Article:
The purpose of the LEDs 101-110 is to allow a user to confirm correct entry of numbers into keypad 9. After card 1 is turned on by On/Off switch 3, once a numeric key is activated by touch, the LED associated with that LED will light up and remain lit for a specified time or until another key is activated by touch, whichever is shorter. The LEDs can be controlled by an LED driver (not shown). Because there may be times when the user does not want the LEDs to light up, or certain useres who do not want such a feature, the LEDs can be turned off by entry of a specified preprogrammed code into card 1 , and, if subsequently desired, reactivated. Thus, for example, a deactivate or reactivate sequence might be a series of key entries such as ENTER, ENTER, 7, 2, 5, ENTER, ENTER, 7, 2, 5, CLEAR. In addition, in a less desirable alternative embodiment, the LEDs could be deleted in their entirety, or there could be a less than one to one correlation between a key and an LED (for example, there might only be one LED, its only purpose being to confirm activation of any key).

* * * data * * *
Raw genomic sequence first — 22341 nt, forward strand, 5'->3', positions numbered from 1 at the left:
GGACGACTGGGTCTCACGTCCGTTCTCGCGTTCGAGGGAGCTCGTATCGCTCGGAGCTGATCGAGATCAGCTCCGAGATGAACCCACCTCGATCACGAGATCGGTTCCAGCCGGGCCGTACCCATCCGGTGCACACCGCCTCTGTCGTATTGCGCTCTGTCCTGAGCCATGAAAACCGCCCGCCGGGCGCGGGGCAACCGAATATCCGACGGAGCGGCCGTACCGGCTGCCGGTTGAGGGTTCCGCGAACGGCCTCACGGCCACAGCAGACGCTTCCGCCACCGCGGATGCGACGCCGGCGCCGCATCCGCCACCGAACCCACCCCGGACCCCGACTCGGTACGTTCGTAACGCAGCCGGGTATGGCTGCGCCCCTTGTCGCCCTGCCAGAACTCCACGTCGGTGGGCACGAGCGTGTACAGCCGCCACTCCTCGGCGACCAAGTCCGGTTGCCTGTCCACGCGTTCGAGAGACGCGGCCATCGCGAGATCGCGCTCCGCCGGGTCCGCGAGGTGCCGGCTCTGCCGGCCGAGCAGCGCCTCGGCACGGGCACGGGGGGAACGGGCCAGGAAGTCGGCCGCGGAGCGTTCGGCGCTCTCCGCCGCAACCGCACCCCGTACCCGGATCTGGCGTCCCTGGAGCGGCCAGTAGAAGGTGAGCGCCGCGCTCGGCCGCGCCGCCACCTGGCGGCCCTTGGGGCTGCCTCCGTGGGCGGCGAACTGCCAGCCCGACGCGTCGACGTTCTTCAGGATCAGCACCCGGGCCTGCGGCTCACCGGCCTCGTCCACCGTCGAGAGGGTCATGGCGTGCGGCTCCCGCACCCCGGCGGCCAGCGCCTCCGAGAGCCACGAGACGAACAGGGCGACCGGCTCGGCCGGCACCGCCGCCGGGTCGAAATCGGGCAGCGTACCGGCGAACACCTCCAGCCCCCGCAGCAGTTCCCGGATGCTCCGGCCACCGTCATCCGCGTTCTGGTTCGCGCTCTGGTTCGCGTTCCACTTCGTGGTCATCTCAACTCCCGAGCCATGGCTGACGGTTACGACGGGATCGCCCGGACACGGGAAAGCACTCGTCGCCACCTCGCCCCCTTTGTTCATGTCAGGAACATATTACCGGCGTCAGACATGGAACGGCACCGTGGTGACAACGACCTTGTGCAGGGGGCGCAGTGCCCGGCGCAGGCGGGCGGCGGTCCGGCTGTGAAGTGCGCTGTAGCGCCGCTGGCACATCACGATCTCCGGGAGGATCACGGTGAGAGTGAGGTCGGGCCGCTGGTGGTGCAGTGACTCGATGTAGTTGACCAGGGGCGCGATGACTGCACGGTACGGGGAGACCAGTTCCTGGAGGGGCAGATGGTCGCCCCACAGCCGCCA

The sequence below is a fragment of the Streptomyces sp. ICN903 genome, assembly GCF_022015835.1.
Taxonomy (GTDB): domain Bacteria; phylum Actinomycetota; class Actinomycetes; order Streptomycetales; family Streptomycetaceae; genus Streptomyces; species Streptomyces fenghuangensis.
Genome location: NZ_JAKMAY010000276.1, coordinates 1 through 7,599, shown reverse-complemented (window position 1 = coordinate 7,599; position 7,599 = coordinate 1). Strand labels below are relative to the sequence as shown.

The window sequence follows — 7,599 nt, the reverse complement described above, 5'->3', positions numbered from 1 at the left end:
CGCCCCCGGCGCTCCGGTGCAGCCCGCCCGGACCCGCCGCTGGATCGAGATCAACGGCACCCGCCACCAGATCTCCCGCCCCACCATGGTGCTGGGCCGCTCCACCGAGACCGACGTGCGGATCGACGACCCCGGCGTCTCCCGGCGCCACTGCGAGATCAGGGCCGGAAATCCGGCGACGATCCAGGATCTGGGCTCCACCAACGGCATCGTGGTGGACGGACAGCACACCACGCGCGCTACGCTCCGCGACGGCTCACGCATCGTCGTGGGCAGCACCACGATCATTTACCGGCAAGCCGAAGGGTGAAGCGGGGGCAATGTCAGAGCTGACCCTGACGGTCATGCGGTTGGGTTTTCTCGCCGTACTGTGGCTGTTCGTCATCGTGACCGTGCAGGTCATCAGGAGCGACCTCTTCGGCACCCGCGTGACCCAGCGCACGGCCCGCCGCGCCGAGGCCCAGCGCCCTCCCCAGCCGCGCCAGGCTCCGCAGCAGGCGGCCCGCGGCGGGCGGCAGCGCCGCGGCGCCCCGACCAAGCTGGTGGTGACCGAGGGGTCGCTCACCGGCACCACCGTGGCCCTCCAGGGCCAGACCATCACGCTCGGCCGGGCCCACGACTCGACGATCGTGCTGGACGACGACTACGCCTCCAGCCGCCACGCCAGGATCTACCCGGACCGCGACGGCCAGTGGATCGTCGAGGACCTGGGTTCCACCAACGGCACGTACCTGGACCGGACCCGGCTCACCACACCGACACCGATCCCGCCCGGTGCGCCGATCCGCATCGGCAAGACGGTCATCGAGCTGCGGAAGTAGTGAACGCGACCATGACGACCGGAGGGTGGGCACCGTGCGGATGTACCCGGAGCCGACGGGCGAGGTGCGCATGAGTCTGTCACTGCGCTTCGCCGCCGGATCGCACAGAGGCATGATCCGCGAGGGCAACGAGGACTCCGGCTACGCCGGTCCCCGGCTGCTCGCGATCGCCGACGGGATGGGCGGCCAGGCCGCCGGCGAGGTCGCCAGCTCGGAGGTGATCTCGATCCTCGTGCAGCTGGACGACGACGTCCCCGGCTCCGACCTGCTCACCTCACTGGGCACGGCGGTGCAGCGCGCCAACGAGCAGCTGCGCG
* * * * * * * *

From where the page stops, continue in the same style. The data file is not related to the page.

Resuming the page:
This embodiment does not require any special function keys other than what may exist on keypad 9. By selection of a preprogrammed code into card 1 , in the same manner as was just explained, the preprogrammed code can serve the same function as a special function key. For example, such a code might be used to select different uses for the card, such as accessing different accounts. It might also be used to send a special command to the computer to store specified data in a preselected portion of the magnetic storage medium. Although this preferred embodiment does not require any special function keys other than what exist on keypad 9, it does not preclude their use. If optional special feature keys 113 are included in card 1, they could also trigger or be part of any sequence used to deactivate or reactivate the LEDs or any other function or operation that could be triggered by a special function key. For example, they could be used as a trigger, or be part of a triggering sequence or code, for changing a user identifier stored in the magnetic storage medium affixed to the card that can be read by a standard magnetic stripe reader.